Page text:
CORRECTING STUDENTS' SPOKEN
This worksheet can be done either individually, reflecting on what you do in the classroom, or as a small group bouncing ideas off each other. It is based on an NLP questioning technique which suggests that there are an unlimited number of questions we can ask ourselves about any given action. The final exercise asks you to come up with more questions.
Grade the mistakes in the following sentences from 5 to 0, where 5 is a very serious mistake and 0 is no mistake at all. Obviously you must decide for yourself what "serious" means.
Read them aloud - would a non-EFL teacher think the same?
1. She asked me where did I come from.
2. The book was into the bag.
3. The problem was that the door wasn't kayed.
4. He's fond of cooking himself and for me.
5. A few people and I was looking for the mystery man.
6. Did you went there alone.
7. The people panic and runned away.
8. She was about herself very sensible.
9. We visit Baniyas last weekend.
10. I like the city very much, because it is expected about the future.
Consider when you would correct the following.
1. You are teaching an elementary class, presenting the present simple through beliefs. A student says: "I believe."
2. The students are working in pairs in a controlled practice activity after the presentation of the futures in an upper-intermediate class. A student says: "I go tomorrow morning."
3. During freer practice at beginners level on questions. A student says: "You are teacher?"
4. Beginners level controlled practice for present simple. A student says: "I am get up at half past six."
Think of yourself as a learner. Which of the following three teachers would you prefer?
TEACHER A - "I correct students sometimes, but not all the time. If we're practising one particular language point, then I insist that they say it correctly. But if we're doing a freer activity then I try not to correct too much. If I do correct students, I try to do it in an encouraging way."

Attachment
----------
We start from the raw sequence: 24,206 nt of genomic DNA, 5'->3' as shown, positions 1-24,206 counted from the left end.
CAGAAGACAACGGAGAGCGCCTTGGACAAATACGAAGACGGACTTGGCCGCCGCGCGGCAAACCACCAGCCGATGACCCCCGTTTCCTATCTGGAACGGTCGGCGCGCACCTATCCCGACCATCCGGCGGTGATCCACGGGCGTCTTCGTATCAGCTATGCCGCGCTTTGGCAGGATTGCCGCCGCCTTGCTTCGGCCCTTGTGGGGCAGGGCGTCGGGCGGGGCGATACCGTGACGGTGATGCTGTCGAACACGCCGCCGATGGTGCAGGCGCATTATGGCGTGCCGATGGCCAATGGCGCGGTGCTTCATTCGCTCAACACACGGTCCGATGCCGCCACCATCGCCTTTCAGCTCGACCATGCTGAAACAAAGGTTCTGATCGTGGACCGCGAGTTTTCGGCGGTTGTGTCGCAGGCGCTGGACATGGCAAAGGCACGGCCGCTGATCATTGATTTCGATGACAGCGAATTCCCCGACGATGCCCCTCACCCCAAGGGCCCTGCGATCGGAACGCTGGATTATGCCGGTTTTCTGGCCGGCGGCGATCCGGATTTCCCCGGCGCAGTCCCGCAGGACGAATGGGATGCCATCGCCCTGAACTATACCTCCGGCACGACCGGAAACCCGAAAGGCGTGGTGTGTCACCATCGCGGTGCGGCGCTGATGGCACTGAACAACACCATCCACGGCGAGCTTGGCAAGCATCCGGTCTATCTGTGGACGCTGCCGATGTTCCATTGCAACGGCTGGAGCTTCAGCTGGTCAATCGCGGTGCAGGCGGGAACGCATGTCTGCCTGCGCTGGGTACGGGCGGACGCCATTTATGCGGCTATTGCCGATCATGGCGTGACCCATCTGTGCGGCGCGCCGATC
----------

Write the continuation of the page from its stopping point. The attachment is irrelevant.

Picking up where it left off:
TEACHER B - "I never let my students make mistakes. If they say anything wrong, I stop them and make them say it correctly. I don't want them to learn bad English from each other, and they prefer this as well."
TEACHER C - "I try to correct errors as little as possible. I want my students to express themselves in English without worrying about making mistakes. Sometimes I notice points that everyone gets wrong and deal with them later - but I never interrupt students to correct them."
Is your choice reflected in the way you correct?
Should it be?
How would you correct students during the following
· CONTROLLED PRACTICE
· FREER PRACTICE
· OPEN SKILLS WORK
Does our treatment of errors differ with different levels?
Make a list below of all the different correction techniques you use. I would
expect at least ten.
All the ones I use below could be student individual correction, S-S correction or T-S correction.
Red / orange / green cards held by students to indicate how they want to be corrected at any given stage of the lesson.
Research Posters - normally made by students of the most common mistakes they make.
The Mistake Auction
Individual Correction Cards for each student to take home and study
Group Correction at the end of the lesson
On the Whiteboard
Round the Class Sheet - I normally use this at the beginning of the next lesson.
More Controlled Practice
Test Teach Test
Points System - especially when students give each other points
Spot the Mistake
Continue from the Mistake - Challenge Game
How do you show a mistake's been made? These are
the most common I've observed or used myself.
Ask the student to "rephrase"
Objects - for example, the stuffed snake for the third person singular 's'
Why do we correct?
Does it make any difference to student learning?
How do you define accuracy and fluency?
What effect do your theories of language and learning have on these answers?
5. OTHER QUESTIONS???
Try and list other open questions we could ask of each other about correction.
An easy example that springs to mind: "Where do we correct?"
Finally, think about and / or discuss your theories of language and learning.
Think about how the way we correct - the what, when, where and how - is determined by our beliefs about what language is and what learning and teaching are.